Chia (Salvia hispanica) is a plant native mainly to South and Central American countries and belongs to the sage family (Salvia). The Spanish word chía is derived from the word chian/chien in the Nahuatl language, which means "oily", or "starch".
Chia seeds were used by the Maya and Aztecs over 5,000 years ago as a medicinal plant, nutritional supplement and tonic. The smooth, oval seeds are cultivated in South America for food. Chia seeds can be consumed whole, ground into flour, swollen, sprouted, or in the form of an oil. They first found their way to Europe in the 15th century.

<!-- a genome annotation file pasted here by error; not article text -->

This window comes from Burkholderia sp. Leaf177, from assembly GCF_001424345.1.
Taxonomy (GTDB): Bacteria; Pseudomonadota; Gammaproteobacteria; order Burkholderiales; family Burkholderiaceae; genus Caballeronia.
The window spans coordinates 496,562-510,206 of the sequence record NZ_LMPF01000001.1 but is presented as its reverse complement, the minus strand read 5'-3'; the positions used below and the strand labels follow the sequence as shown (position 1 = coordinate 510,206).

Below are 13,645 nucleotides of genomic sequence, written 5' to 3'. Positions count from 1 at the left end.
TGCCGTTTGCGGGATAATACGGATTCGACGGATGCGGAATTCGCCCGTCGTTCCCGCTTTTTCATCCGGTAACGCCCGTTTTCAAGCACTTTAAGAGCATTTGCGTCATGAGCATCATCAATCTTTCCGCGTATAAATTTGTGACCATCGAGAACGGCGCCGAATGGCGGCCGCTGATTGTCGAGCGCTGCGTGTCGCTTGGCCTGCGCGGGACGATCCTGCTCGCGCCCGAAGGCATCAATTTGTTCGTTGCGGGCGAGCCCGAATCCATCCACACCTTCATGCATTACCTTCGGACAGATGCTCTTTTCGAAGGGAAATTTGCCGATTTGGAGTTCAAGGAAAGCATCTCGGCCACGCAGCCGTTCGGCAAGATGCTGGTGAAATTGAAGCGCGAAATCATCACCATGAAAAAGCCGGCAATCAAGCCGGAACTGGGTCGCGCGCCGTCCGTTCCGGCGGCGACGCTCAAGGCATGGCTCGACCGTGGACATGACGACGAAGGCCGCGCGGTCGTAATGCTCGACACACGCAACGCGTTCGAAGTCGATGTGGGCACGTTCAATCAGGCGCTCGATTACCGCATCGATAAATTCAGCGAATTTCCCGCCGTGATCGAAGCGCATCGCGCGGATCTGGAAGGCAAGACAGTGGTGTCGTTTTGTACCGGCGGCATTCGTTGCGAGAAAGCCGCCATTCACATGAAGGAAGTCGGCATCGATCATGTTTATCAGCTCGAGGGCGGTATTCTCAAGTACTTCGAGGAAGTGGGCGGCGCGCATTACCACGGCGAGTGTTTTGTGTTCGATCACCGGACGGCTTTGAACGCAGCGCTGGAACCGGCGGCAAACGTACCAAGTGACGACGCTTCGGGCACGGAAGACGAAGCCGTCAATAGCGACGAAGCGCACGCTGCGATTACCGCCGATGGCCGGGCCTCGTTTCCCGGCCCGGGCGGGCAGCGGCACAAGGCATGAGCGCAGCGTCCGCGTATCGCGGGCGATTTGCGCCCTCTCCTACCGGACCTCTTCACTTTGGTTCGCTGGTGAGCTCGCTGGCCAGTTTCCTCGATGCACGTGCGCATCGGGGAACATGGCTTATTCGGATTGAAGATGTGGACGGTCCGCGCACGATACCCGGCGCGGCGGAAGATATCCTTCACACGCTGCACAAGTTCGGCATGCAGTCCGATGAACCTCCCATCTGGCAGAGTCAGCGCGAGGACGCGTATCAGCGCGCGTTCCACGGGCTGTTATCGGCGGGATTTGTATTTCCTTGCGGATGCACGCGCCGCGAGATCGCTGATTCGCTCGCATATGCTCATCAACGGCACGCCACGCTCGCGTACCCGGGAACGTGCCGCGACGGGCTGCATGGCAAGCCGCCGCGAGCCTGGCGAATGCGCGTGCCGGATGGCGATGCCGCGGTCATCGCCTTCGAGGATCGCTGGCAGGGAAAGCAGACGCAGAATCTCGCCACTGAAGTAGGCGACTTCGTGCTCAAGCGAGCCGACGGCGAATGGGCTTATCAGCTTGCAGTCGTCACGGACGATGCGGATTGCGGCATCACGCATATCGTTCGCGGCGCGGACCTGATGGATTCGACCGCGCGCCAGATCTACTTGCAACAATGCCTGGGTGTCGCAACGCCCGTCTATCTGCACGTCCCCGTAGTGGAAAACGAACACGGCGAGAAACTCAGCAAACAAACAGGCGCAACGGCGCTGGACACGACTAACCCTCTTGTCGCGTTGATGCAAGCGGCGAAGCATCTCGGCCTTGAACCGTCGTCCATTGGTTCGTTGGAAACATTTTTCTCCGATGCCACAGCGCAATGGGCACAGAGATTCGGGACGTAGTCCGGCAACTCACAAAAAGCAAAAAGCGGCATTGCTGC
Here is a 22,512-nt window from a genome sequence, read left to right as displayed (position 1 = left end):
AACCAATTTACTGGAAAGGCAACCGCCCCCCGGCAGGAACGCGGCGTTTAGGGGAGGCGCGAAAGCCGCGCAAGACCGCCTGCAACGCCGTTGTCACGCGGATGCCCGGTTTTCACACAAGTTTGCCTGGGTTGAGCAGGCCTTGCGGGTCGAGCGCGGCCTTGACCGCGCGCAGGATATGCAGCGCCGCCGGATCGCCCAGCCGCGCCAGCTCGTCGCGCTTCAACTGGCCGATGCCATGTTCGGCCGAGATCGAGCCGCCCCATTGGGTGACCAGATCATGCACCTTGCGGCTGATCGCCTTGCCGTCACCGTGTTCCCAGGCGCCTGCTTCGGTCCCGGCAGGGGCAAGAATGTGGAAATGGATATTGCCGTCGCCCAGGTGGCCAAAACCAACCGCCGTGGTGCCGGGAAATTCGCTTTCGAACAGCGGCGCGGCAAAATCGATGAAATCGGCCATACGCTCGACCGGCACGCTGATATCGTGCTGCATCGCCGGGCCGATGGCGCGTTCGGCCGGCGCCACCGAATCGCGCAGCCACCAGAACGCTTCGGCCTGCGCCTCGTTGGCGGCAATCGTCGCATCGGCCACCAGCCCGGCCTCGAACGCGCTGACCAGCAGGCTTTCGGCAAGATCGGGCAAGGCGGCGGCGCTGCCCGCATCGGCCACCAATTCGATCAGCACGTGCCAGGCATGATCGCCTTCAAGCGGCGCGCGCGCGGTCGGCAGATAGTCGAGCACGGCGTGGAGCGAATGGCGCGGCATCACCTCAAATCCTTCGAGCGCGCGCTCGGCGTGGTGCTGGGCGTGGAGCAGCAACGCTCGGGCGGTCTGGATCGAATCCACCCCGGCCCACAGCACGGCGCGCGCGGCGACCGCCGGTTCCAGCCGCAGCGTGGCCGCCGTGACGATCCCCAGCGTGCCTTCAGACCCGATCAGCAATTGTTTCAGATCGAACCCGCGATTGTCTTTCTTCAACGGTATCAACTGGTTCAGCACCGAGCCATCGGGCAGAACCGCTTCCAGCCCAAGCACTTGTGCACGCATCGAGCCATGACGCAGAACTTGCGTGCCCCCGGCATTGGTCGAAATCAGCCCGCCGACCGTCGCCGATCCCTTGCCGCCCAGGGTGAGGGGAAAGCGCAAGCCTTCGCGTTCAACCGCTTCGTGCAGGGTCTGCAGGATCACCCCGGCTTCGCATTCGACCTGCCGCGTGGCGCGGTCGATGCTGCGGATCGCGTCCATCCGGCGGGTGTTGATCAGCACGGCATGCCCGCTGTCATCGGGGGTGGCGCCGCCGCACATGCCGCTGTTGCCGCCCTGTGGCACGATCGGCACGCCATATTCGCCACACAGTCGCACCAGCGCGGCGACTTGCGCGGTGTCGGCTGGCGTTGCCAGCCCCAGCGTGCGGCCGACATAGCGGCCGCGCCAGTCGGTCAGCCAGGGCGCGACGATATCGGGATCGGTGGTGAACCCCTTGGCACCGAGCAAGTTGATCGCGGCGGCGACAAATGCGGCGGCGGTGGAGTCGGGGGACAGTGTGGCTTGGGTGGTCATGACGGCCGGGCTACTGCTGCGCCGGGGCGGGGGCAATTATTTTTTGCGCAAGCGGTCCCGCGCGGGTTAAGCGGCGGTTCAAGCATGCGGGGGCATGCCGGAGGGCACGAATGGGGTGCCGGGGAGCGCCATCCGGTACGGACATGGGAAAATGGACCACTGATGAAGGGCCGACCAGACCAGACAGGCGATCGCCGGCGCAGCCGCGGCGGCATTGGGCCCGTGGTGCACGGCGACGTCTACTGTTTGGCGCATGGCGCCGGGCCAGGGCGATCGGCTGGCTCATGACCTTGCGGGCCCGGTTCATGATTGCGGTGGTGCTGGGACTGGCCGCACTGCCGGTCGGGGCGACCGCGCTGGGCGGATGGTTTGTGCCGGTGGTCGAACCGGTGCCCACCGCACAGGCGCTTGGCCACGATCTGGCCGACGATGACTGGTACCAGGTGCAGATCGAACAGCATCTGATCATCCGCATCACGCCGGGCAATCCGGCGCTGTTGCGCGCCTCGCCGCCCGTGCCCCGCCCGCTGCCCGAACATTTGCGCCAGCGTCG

The annual plants, which grow up to 1.75m high, produce violet-blue or white flowers from which brown, grey, white or black seeds develop. The seeds are speckled with lighter spots. Only chia plants with white flowers can produce white to light beige seeds.
The small seeds, which are rich in fat, protein and fibre, have excellent swelling properties and a slightly nutty taste.